As the fight against corruption gathers momentum, South Africa needs to urgently review its approach to witness protection and the broader protection of whistleblowers, President Cyril Ramaphosa says in his weekly letter to the country.
“While numerous systems are in place to enable whistleblowers to report anonymously, we need to tighten up existing systems and provide greater support to those who publicly come forward with information,” Ramaphosa stated.
“As society, we need to identify where existing laws and policies are inadequate in protecting the livelihoods, reputations and safety of whistleblowers — and work together to address these.”
Ramaphosa referred to the recent murder of Babita Deokaran, a senior finance official in the Gauteng health department.
He said that her murder is a stark reminder of the high stakes involved in the quest to remove the cancer of corruption from our society.
The President commended the work of the South African Police Service and the private security teams who apprehended seven suspects for Deokaran’s murder last week.
“The intent of the criminals who target whistleblowers is not only to silence particular individuals — it is also to send a message to other potential whistleblowers,” Ramaphosa stated.
“We cannot let them down. We must, and we will, ensure that their disclosures result in prosecutions and do much more to ensure that they are protected from harm.”
Ramaphosa said that as South Africans, the government wants to send a strong message that we will not be intimidated.
“Those behind the killing of witnesses and whistleblowers will be arrested and face the might of the law, as will all who are found guilty of the very corruption these assassins are trying to cover up.”
Ramaphosa said that without whistleblowers’ brave and principled interventions, South Africa would be unable to unmask those committing corruption.
“Though much focus in recent times has been on whistleblowers in the public sector, we also owe a debt of gratitude to those in the private sector whose actions receive less attention, but are equally important,” the president said.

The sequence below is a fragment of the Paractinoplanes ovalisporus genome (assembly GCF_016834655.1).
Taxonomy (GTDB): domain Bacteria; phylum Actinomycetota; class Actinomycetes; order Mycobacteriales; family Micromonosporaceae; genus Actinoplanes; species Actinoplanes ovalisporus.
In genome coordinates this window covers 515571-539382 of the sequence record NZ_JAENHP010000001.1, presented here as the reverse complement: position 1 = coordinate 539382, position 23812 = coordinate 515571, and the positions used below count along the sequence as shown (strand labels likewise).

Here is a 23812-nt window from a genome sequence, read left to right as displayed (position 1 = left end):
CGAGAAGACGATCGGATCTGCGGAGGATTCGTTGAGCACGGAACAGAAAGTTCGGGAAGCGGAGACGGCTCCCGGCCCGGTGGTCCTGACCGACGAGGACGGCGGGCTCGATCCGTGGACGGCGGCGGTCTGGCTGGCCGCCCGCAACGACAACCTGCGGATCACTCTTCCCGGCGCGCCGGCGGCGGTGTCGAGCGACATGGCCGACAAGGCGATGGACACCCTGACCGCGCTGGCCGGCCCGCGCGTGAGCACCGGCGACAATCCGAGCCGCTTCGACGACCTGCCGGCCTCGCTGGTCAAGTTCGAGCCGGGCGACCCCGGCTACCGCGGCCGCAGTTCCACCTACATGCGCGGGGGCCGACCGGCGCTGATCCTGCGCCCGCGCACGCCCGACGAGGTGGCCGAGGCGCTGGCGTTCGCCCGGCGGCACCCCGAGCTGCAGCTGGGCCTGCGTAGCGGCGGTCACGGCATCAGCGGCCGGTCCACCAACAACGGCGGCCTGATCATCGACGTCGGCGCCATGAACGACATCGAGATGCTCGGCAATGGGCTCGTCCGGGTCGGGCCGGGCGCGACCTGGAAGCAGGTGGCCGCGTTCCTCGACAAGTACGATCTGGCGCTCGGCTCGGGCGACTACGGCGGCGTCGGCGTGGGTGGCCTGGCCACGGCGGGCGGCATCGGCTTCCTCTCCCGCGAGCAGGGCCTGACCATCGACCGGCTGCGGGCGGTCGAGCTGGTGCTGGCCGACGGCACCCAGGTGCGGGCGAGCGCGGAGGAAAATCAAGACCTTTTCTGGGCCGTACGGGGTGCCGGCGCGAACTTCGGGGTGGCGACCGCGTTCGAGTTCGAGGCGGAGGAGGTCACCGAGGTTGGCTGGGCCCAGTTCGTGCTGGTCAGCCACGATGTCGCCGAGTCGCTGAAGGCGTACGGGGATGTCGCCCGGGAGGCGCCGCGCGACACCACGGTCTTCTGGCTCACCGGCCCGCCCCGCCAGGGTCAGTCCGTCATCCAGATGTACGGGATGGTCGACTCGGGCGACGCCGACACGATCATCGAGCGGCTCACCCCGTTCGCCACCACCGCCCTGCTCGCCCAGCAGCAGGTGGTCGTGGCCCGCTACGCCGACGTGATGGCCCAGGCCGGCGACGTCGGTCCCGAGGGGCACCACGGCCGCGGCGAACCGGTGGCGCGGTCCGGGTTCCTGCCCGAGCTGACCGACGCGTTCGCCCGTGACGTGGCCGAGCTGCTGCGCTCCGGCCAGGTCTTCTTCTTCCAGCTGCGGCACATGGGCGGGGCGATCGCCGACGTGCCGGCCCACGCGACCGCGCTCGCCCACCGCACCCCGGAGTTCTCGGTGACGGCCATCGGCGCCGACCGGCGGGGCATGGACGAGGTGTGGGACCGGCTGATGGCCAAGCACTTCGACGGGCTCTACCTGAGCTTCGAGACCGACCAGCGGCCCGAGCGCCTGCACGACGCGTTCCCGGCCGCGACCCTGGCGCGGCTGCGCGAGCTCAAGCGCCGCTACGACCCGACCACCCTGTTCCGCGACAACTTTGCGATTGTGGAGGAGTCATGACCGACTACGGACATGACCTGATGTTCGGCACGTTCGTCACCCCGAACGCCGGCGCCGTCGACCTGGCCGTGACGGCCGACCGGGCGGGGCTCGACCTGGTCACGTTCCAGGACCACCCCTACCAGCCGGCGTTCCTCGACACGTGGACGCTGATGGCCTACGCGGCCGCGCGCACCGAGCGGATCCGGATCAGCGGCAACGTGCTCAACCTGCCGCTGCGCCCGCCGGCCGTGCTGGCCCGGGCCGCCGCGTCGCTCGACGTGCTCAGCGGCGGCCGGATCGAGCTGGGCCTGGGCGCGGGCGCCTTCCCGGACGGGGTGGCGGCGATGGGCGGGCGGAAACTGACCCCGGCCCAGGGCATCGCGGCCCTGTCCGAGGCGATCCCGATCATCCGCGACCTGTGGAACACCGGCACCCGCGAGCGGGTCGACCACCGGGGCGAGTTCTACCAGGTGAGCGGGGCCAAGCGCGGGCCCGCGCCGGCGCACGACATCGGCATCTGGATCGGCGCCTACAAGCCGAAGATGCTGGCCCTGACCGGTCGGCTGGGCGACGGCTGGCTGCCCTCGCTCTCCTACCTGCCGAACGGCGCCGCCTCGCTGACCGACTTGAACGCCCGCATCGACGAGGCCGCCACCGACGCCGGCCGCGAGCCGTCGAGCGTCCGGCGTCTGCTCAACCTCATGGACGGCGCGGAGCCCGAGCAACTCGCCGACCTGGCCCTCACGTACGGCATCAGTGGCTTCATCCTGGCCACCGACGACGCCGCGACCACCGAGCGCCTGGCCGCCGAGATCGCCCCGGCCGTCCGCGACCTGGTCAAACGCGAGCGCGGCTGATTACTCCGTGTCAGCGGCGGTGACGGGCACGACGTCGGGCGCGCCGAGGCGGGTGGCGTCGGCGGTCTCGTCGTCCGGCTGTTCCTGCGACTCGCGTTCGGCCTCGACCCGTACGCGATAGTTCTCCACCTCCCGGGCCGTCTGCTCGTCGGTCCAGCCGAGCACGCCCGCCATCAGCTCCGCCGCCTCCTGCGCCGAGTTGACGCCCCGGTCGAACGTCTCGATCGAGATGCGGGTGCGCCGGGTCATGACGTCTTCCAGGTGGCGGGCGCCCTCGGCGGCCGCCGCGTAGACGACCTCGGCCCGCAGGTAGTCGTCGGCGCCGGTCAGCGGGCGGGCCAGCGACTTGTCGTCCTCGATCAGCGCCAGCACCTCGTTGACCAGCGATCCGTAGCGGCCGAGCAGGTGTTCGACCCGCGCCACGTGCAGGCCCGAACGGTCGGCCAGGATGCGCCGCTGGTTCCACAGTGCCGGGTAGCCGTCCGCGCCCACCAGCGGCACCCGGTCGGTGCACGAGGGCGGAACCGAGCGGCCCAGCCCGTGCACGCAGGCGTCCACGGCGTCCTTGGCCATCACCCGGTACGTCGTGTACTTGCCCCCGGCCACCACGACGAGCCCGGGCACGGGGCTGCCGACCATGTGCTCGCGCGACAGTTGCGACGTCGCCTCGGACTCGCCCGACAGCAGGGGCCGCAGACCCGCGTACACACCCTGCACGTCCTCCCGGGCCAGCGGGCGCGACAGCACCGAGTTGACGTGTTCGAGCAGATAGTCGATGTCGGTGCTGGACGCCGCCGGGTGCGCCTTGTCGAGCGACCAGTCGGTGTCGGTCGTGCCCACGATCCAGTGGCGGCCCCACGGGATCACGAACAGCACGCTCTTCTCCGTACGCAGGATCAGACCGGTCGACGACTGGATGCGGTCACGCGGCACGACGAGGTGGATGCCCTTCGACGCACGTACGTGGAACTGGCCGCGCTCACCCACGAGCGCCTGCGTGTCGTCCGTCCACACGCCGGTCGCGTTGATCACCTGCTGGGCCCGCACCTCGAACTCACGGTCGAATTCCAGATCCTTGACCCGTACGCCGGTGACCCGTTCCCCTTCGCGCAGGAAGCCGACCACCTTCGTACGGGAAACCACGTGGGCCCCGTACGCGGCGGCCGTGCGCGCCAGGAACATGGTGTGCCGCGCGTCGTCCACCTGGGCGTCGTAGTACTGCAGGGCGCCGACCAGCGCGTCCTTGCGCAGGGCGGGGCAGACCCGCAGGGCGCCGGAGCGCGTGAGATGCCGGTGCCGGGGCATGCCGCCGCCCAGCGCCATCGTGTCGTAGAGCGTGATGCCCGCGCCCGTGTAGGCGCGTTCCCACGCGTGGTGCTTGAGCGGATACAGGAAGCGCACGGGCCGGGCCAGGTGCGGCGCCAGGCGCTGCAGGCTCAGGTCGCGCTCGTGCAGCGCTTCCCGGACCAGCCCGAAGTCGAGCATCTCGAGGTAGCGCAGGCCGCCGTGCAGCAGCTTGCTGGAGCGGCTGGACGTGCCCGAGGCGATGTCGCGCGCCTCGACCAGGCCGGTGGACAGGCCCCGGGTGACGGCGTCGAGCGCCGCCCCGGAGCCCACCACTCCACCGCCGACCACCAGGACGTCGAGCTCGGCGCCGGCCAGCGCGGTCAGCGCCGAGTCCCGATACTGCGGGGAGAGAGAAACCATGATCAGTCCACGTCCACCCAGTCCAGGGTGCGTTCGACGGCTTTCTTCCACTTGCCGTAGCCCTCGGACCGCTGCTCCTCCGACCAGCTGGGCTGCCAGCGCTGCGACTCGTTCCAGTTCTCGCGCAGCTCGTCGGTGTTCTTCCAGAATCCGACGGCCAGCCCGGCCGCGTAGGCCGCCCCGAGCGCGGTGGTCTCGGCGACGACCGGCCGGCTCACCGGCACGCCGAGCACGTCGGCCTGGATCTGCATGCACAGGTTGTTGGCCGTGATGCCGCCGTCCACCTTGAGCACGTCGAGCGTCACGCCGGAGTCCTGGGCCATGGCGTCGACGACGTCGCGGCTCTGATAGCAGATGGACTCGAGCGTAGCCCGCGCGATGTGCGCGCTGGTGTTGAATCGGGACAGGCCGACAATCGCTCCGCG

“Whistleblowers are important guardians of our democracy. They raise the alarm against unethical acts and practices in government and organisations.”
Deokaran was reputed among her colleagues for uncovering irregularities and fraud at the Gauteng health department.
Gauteng premier David Makhura on Wednesday confirmed there was a link between her assassination and the people involved in a dodgy R332-million tender to procure personal protective equipment for several hospitals.
Police apprehended seven suspects from KwaZulu-Natal aged between 24 and 31 after tracking one of their vehicles back to a suspect’s rented home in Gauteng with the help of surveillance conducted by Fidelity.
Over the weekend, the Sunday Times reported that the hitmen accused of gunning down Deokaran spied on her phone and used remote tech to disable CCTV cameras close to her home to avoid detection.
Some of these cameras supposedly pointed at the complex gate and could be used to identify the suspects.
Deokaran was shot at least five times at her home in a townhouse complex in Winchester Hills in Johannesburg on Monday morning, shortly after dropping her daughter off at school.
Ramaphosa said that in South Africa, there is extensive legislative protection for whistleblowers, including through the Protected Disclosures Act, Labour Relations Act, Companies Act, Protection against Harassment Act, and the Constitution itself.
The Department of Justice and Correctional Services, working with other law-enforcement agencies, also administers the Office of Witness Protection to support vulnerable and intimidated witnesses in any judicial proceedings.
“Entering witness protection is voluntary, and neither the SAPS nor the NPA can compel a witness to do so,” Ramaphosa said.
“Should a witness receive threats to their life or feel unsafe, they have to inform investigators and apply for admission to the programme.”
Ramaphosa said that this programme had played a key role in securing successful prosecutions, particularly with regard to organised crime.